• Native speakers often convey a passive sense without explicitly using it, employing structures like "lassen + sich + infinitive" or "sein + zu + infinitive. The main ways to do so are:

  • lassen+ sich+ infinitive

Das Problem lässt sich lösen.

(the passive voice version would be "das Problem kann gelöst werden")

Sie lässt sich von einem Taxi zum Restaurant fahren.

(Sie wird von einem Taxi zum Restaurant gefahren)

  • sein+ zu+ infinitive

Das Problem ist zu lösen.

(Das Problem kann gelöst werden)

Das Konfliktgespräch ist nicht zu vermeiden.

(Das Konfliktgespräch kann nicht vermieden werden)

  • sein+ infinitive+ bar

Das Problem ist lösbar.

(Das Problem kann gelöst werden)

Das Konfliktgespräch ist unvermeidbar.

(Das Konfliktgespräch kann nicht vermieden werden)

  • Gerundiv (modal participle)+ zu+ Partizip I (only possible when verbs use "werden" in the passive)

Das zu lösende Problem sollte sofort diskutiert werden.

(Das Problem, das gelöst werden muss, sollte sofort diskutiert werden)

Die zu verkaufenden Kleider müssen ins Schaufenster gehängt werden.

(Die Kleider, die verkauft werden sollen, müssen ins Schaufenster gehängt werden)

Another Note on the State Passive (Zustandspassiv in German)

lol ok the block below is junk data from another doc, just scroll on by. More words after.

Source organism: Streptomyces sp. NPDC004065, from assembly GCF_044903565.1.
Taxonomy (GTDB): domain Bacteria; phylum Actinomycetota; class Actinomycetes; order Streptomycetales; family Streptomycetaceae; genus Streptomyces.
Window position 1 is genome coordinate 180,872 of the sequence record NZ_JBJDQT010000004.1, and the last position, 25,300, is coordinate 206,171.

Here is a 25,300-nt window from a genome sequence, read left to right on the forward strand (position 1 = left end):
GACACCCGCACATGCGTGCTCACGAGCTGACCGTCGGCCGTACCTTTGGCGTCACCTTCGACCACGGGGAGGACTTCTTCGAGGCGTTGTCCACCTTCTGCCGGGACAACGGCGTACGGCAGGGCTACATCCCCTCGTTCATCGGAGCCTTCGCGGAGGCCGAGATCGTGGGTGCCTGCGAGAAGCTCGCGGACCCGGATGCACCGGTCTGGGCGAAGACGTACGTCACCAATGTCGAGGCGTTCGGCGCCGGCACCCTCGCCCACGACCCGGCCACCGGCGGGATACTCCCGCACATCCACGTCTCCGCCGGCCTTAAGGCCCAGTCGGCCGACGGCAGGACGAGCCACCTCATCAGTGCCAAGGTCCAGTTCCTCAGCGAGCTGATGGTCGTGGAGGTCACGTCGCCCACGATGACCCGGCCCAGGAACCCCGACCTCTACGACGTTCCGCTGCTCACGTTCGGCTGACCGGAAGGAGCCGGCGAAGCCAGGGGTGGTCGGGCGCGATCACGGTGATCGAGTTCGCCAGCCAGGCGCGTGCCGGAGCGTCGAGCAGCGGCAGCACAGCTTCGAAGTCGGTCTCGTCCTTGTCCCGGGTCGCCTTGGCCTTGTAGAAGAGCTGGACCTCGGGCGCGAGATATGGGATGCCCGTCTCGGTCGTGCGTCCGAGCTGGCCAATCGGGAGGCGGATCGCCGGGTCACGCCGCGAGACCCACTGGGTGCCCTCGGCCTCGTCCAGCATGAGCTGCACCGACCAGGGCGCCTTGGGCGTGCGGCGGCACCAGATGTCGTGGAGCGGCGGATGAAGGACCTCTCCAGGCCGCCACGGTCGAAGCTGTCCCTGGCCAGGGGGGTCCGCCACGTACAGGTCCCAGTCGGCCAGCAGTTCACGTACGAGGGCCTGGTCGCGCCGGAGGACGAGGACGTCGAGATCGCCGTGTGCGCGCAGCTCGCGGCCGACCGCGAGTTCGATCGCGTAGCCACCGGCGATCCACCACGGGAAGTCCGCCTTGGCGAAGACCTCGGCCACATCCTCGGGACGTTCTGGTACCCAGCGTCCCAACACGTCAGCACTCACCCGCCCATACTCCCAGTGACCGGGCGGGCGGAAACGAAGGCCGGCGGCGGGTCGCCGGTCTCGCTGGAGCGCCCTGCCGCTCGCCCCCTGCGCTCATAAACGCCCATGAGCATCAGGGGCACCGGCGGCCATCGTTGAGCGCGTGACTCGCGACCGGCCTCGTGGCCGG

• While the "Zustandspassiv" denotes a state resulting from a previous action, it's less common in modern German. Native speakers often prefer the "Vorgangspassiv" for past actions. So when we say "der Brief ist geschrieben" (The letter is written), the preceding action must have been the writing of the letter. The point of the Zustandspassiv is therefore to communicate that the action has now been completed.

  • German native speakers often use the Vorgangspassiv in the past to avoid the Zustandspassiv altogether. So they would say "Der Brief ist geschrieben worden" (The letter has been written). It is for that reason that the Vorgangspassiv has become more important. However, there are some forms of the Zustandspassiv that are still used fairly frequently.

Mastering the passive voice in German is pivotal for effective communication. Be mindful of overusing it; choose the active voice when the agent is more crucial than the action itself.

Feel free to explore more grammar topics and enhance your German proficiency on our blog "Auf Deutsch, bitte!" — your go-to resource for German language learning. You'll find posts on everything ranging from adjective endings in German, the four German cases, pronouns in German to German syntax. However, we also discuss topics on the language as a whole, such as how many words there are in the German language, and if German is difficult to learn.